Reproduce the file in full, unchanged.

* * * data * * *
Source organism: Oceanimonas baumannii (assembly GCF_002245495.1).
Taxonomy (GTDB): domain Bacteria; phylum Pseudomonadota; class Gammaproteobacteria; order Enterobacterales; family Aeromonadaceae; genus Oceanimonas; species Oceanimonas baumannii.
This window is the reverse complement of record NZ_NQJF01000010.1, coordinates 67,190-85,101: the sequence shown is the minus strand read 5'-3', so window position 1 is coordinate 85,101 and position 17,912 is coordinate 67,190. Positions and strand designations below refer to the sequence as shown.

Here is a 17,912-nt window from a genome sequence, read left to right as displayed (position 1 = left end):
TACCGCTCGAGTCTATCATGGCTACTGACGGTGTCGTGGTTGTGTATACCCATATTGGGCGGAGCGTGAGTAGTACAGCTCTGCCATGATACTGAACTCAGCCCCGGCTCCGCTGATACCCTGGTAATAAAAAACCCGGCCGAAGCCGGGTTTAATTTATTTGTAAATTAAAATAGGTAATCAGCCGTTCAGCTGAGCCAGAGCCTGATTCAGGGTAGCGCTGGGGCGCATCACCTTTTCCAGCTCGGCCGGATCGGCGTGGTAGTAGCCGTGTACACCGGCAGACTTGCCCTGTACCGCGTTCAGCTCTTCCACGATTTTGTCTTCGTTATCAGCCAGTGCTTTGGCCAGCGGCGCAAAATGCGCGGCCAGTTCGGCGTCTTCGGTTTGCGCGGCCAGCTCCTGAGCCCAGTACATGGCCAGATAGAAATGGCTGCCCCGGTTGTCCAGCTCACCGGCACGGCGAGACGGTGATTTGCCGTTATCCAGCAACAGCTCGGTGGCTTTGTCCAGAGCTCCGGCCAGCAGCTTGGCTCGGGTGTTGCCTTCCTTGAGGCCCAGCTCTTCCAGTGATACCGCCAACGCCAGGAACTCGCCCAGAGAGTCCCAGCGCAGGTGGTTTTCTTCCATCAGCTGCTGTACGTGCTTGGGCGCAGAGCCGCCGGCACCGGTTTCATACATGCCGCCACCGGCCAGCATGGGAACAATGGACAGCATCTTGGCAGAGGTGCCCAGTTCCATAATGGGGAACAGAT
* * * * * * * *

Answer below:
Source organism: Oceanimonas baumannii (assembly GCF_002245495.1).
Taxonomy (GTDB): domain Bacteria; phylum Pseudomonadota; class Gammaproteobacteria; order Enterobacterales; family Aeromonadaceae; genus Oceanimonas; species Oceanimonas baumannii.
This window is the reverse complement of record NZ_NQJF01000010.1, coordinates 67,190-85,101: the sequence shown is the minus strand read 5'-3', so window position 1 is coordinate 85,101 and position 17,912 is coordinate 67,190. Positions and strand designations below refer to the sequence as shown.

Here is a 17,912-nt window from a genome sequence, read left to right as displayed (position 1 = left end):
TACCGCTCGAGTCTATCATGGCTACTGACGGTGTCGTGGTTGTGTATACCCATATTGGGCGGAGCGTGAGTAGTACAGCTCTGCCATGATACTGAACTCAGCCCCGGCTCCGCTGATACCCTGGTAATAAAAAACCCGGCCGAAGCCGGGTTTAATTTATTTGTAAATTAAAATAGGTAATCAGCCGTTCAGCTGAGCCAGAGCCTGATTCAGGGTAGCGCTGGGGCGCATCACCTTTTCCAGCTCGGCCGGATCGGCGTGGTAGTAGCCGTGTACACCGGCAGACTTGCCCTGTACCGCGTTCAGCTCTTCCACGATTTTGTCTTCGTTATCAGCCAGTGCTTTGGCCAGCGGCGCAAAATGCGCGGCCAGTTCGGCGTCTTCGGTTTGCGCGGCCAGCTCCTGAGCCCAGTACATGGCCAGATAGAAATGGCTGCCCCGGTTGTCCAGCTCACCGGCACGGCGAGACGGTGATTTGCCGTTATCCAGCAACAGCTCGGTGGCTTTGTCCAGAGCTCCGGCCAGCAGCTTGGCTCGGGTGTTGCCTTCCTTGAGGCCCAGCTCTTCCAGTGATACCGCCAACGCCAGGAACTCGCCCAGAGAGTCCCAGCGCAGGTGGTTTTCTTCCATCAGCTGCTGTACGTGCTTGGGCGCAGAGCCGCCGGCACCGGTTTCATACATGCCGCCACCGGCCAGCATGGGAACAATGGACAGCATCTTGGCAGAGGTGCCCAGTTCCATAATGGGGAACAGAT